Politics

How Common Core has failed us

The Common Core State Standards was launched in 2009 U.S. President Barack Obama and his administration and U.S. Secretary of Education Arne Duncan. Common Core is a set of goals and expectations for the knowledge and skills students need in mathematics and English language arts so they can be prepared for college and careers in the future. The Common Core standards were supposed to get students to understand math more deeply.

For some most high school students, it didn’t work out that way. Most high school students are genuinely annoyed with Common Core because they think it doesn’t teach them what they really need to know. Students have a hard time with this learning concept because it’s more elaborate than it needs to be. You should learn what you need to learn and not go into further detail with what doesn’t need to be taught.

Another issue with Common Core is that there is a lot of group work involved. Students say that you do a lot of group work and teachers basically let you teach yourself. Most concepts learned in class are very different from how they were taught years ago, which frustrates a great amount of people. For instance, you could get the correct answer to a problem, but the way you got the answer could be incorrect, so therefore the entire answer is incorrect.

Though the Common Core standards were designed to prepare students for college and a career, a survey found that many workplace supervisors and employees believe skills necessary for success are not part of the Common Core. Schools didn’t entirely focus on what students absolutely needed to know in life, but rather what they would need for basic math classes in college.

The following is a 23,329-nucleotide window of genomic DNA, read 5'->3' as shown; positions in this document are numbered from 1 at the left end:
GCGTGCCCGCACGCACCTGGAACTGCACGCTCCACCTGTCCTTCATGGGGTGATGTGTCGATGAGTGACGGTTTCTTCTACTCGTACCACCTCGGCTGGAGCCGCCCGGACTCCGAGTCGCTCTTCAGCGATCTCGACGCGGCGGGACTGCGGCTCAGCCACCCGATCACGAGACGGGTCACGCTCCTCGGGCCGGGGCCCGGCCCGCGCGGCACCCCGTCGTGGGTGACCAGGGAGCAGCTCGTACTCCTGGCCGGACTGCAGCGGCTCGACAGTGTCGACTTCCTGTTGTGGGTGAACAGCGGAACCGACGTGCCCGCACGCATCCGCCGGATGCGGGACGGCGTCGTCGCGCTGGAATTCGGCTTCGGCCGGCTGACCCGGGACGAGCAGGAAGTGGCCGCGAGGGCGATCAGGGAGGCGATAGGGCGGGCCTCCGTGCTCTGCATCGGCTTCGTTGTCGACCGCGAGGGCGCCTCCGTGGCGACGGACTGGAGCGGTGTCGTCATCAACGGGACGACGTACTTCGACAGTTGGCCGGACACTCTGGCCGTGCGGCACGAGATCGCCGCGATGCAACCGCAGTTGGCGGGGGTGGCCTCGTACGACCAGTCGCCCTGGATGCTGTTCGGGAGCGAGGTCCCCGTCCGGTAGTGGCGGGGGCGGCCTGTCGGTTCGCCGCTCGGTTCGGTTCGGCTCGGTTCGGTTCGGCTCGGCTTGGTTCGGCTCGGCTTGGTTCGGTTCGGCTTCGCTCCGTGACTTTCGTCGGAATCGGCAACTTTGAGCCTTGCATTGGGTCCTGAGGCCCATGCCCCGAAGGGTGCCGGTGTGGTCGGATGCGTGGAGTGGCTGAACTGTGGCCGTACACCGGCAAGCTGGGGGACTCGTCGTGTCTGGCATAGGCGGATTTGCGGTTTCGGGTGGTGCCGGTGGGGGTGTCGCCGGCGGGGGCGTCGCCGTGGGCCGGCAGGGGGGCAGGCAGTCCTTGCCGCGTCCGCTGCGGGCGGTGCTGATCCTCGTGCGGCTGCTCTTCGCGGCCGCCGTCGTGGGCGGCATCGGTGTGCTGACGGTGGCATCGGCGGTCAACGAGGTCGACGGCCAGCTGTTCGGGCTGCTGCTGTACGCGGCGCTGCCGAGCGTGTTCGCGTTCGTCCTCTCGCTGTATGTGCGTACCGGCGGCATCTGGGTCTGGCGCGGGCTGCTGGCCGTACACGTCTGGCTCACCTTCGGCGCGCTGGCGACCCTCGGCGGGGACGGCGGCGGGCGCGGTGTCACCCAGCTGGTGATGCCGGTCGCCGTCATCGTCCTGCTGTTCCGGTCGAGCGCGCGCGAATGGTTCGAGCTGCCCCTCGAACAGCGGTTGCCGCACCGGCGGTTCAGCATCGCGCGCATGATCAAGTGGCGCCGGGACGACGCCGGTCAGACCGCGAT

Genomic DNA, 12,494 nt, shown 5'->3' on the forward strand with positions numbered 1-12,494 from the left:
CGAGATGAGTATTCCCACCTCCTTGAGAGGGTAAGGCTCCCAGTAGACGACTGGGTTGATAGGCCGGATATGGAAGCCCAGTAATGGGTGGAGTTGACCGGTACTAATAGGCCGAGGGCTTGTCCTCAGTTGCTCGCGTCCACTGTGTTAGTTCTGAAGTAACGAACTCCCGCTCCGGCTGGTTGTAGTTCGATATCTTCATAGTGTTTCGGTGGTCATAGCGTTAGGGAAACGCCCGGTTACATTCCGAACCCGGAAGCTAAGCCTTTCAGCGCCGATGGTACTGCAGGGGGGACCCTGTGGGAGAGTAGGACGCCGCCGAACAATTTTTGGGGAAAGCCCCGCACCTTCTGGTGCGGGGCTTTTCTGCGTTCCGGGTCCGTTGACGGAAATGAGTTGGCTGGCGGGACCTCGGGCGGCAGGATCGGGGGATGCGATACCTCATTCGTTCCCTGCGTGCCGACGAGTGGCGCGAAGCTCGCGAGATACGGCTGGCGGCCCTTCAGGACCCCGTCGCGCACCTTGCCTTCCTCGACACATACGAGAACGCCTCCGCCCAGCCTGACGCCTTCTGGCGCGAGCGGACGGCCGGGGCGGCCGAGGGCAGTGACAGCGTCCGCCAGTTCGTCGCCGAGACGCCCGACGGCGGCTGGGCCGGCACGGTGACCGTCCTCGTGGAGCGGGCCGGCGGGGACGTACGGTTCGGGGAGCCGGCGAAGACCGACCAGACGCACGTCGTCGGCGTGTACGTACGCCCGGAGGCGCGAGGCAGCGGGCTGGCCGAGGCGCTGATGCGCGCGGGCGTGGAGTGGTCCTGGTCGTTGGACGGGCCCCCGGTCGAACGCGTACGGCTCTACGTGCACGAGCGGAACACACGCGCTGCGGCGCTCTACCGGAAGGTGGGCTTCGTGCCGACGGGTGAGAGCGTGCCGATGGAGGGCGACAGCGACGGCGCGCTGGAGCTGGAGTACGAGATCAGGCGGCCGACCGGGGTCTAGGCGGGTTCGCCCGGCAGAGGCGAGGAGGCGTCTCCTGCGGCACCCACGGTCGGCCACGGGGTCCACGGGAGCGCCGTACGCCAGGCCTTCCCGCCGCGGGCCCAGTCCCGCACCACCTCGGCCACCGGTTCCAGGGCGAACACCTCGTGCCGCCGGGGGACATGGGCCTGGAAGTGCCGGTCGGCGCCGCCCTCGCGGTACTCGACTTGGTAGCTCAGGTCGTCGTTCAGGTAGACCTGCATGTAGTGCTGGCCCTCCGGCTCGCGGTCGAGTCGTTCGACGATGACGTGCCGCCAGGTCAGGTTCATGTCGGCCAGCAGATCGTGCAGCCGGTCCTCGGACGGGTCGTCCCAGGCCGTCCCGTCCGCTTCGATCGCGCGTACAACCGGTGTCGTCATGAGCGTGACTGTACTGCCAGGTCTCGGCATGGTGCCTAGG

What’s wrong with Common Core English standards?

Common Core asks students to read stories and literature, as well as more complex texts that provide facts and background knowledge in areas such as science and social studies. Students will be challenged and asked questions that have them refer back to what they’ve previously read. This stresses critical-thinking and problem-solving that are required for success in college, a career, and life.

There’s the problem. This type of teaching isn’t required to succeed in life. Sure, problem solving is a part of life, but it shouldn’t be shoved down a students throat as if it’s the only concept they need to learn in life. Students should be able to read stories with out having to overthink it. Not every story or piece of literature should have to be examined with such deep thought.

How Common Core has hurt Mathematics.

In a nutshell, Common Core has made math much more difficult than it has to be. Students will go home to there parents and ask for help, and most wont even know where to begin because it is such a big change than from when they learned it.

Simple addition and subtraction problems are taught so different now, and it often makes students angry. There are multiple different ways to solve problems, students don’t know the right way from the wrong way. The new teaching method makes questions so much longer and extensive than necessary. Students often ask “Why do we need to learn this?” or “Why is this problem so long?” Truth is, they don’t have to be.

In conclusion, Common Core is damaging students starting at a young age and is not preparing them for college in the way it should not be.

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